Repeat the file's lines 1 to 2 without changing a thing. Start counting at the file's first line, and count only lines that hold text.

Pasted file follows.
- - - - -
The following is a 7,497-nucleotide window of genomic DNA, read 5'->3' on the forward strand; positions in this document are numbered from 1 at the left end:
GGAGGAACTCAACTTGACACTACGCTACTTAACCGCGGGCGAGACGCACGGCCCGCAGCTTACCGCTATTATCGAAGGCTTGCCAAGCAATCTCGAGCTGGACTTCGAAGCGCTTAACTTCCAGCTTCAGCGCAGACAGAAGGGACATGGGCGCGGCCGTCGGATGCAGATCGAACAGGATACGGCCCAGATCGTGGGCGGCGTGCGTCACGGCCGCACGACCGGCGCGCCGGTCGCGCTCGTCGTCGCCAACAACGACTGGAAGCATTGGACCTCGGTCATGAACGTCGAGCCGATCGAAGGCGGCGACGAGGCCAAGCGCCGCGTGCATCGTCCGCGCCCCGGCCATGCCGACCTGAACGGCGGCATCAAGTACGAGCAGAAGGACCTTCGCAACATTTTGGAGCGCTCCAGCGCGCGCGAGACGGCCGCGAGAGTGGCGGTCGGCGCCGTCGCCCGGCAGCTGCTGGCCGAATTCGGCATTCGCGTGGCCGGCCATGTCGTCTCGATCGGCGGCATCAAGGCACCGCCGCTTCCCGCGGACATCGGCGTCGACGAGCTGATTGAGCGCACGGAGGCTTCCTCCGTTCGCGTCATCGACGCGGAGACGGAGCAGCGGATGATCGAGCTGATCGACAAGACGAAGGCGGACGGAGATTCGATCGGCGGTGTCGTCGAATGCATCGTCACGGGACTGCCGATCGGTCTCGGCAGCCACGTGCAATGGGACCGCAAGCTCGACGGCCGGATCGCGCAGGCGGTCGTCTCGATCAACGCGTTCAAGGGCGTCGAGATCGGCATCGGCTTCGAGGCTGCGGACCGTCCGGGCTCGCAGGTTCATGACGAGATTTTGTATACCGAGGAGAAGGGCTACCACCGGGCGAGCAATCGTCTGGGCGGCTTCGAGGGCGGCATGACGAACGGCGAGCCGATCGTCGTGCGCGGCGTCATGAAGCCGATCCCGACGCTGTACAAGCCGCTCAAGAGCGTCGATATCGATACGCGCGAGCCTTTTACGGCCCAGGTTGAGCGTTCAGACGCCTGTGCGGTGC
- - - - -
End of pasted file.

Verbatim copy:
The following is a 7,497-nucleotide window of genomic DNA, read 5'->3' on the forward strand; positions in this document are numbered from 1 at the left end:
GGAGGAACTCAACTTGACACTACGCTACTTAACCGCGGGCGAGACGCACGGCCCGCAGCTTACCGCTATTATCGAAGGCTTGCCAAGCAATCTCGAGCTGGACTTCGAAGCGCTTAACTTCCAGCTTCAGCGCAGACAGAAGGGACATGGGCGCGGCCGTCGGATGCAGATCGAACAGGATACGGCCCAGATCGTGGGCGGCGTGCGTCACGGCCGCACGACCGGCGCGCCGGTCGCGCTCGTCGTCGCCAACAACGACTGGAAGCATTGGACCTCGGTCATGAACGTCGAGCCGATCGAAGGCGGCGACGAGGCCAAGCGCCGCGTGCATCGTCCGCGCCCCGGCCATGCCGACCTGAACGGCGGCATCAAGTACGAGCAGAAGGACCTTCGCAACATTTTGGAGCGCTCCAGCGCGCGCGAGACGGCCGCGAGAGTGGCGGTCGGCGCCGTCGCCCGGCAGCTGCTGGCCGAATTCGGCATTCGCGTGGCCGGCCATGTCGTCTCGATCGGCGGCATCAAGGCACCGCCGCTTCCCGCGGACATCGGCGTCGACGAGCTGATTGAGCGCACGGAGGCTTCCTCCGTTCGCGTCATCGACGCGGAGACGGAGCAGCGGATGATCGAGCTGATCGACAAGACGAAGGCGGACGGAGATTCGATCGGCGGTGTCGTCGAATGCATCGTCACGGGACTGCCGATCGGTCTCGGCAGCCACGTGCAATGGGACCGCAAGCTCGACGGCCGGATCGCGCAGGCGGTCGTCTCGATCAACGCGTTCAAGGGCGTCGAGATCGGCATCGGCTTCGAGGCTGCGGACCGTCCGGGCTCGCAGGTTCATGACGAGATTTTGTATACCGAGGAGAAGGGCTACCACCGGGCGAGCAATCGTCTGGGCGGCTTCGAGGGCGGCATGACGAACGGCGAGCCGATCGTCGTGCGCGGCGTCATGAAGCCGATCCCGACGCTGTACAAGCCGCTCAAGAGCGTCGATATCGATACGCGCGAGCCTTTTACGGCCCAGGTTGAGCGTTCAGACGCCTGTGCGGTGC